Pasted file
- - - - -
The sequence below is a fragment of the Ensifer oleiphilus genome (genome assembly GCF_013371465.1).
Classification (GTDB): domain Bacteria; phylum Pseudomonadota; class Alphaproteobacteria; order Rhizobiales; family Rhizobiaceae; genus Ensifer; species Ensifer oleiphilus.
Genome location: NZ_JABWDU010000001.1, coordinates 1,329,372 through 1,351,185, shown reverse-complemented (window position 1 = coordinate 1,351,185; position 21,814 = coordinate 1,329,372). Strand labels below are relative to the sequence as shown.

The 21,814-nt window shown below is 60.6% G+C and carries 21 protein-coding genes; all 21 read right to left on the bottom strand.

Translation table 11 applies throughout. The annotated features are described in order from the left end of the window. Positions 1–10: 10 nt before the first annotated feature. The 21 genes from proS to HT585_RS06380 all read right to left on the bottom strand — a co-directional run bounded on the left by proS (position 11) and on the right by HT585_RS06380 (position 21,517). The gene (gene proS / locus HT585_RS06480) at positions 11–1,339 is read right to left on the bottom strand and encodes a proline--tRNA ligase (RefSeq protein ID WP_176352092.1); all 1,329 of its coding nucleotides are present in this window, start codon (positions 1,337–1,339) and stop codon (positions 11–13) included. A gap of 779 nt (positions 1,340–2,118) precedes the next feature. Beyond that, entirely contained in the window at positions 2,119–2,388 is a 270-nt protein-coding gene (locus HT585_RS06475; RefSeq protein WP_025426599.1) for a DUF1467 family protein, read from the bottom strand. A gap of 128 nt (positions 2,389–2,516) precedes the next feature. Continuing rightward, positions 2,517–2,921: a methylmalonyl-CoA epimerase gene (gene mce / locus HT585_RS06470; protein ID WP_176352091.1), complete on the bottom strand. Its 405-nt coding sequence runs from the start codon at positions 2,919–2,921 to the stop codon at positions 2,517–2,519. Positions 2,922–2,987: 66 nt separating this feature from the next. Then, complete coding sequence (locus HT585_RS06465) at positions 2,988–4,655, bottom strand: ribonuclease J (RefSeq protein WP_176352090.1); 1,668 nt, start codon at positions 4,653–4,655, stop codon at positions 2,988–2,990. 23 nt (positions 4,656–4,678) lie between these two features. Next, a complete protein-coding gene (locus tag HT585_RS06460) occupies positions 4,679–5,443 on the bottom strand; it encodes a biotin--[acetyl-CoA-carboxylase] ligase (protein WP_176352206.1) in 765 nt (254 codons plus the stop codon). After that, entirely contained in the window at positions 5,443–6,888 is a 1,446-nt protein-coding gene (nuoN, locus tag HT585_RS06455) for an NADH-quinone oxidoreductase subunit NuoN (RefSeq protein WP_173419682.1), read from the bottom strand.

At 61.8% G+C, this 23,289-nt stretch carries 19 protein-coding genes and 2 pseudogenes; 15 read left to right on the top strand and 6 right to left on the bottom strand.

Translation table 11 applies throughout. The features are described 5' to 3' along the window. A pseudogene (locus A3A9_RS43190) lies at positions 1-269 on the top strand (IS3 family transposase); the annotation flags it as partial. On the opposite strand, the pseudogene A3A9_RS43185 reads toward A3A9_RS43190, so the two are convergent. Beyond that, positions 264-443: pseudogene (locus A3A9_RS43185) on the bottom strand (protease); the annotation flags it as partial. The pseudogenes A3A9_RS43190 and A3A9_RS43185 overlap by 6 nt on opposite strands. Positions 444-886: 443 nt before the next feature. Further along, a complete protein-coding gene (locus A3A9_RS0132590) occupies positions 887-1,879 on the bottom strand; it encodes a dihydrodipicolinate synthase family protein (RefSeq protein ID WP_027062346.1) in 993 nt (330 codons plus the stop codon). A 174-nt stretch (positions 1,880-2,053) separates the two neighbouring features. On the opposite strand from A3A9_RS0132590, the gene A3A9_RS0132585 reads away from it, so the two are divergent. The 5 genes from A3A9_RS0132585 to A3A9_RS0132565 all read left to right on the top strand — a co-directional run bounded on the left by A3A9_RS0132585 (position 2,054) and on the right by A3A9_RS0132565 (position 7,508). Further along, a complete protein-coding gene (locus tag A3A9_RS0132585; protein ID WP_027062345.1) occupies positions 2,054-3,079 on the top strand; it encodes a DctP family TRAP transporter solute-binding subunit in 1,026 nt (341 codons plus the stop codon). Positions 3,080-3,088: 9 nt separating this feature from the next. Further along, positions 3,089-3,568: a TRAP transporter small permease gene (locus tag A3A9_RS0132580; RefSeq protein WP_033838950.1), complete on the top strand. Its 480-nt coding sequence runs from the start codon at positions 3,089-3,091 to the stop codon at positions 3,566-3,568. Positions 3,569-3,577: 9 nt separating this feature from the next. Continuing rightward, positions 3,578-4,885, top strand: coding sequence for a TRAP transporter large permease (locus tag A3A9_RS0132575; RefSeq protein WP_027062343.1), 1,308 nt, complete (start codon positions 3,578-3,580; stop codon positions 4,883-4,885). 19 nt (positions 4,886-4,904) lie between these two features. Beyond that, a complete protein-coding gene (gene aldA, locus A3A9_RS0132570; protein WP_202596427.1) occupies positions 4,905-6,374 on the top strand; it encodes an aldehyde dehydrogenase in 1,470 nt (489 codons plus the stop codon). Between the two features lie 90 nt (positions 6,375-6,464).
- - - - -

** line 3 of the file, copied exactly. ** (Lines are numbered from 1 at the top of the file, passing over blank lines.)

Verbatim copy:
Genome location: NZ_JABWDU010000001.1, coordinates 1,329,372 through 1,351,185, shown reverse-complemented (window position 1 = coordinate 1,351,185; position 21,814 = coordinate 1,329,372). Strand labels below are relative to the sequence as shown.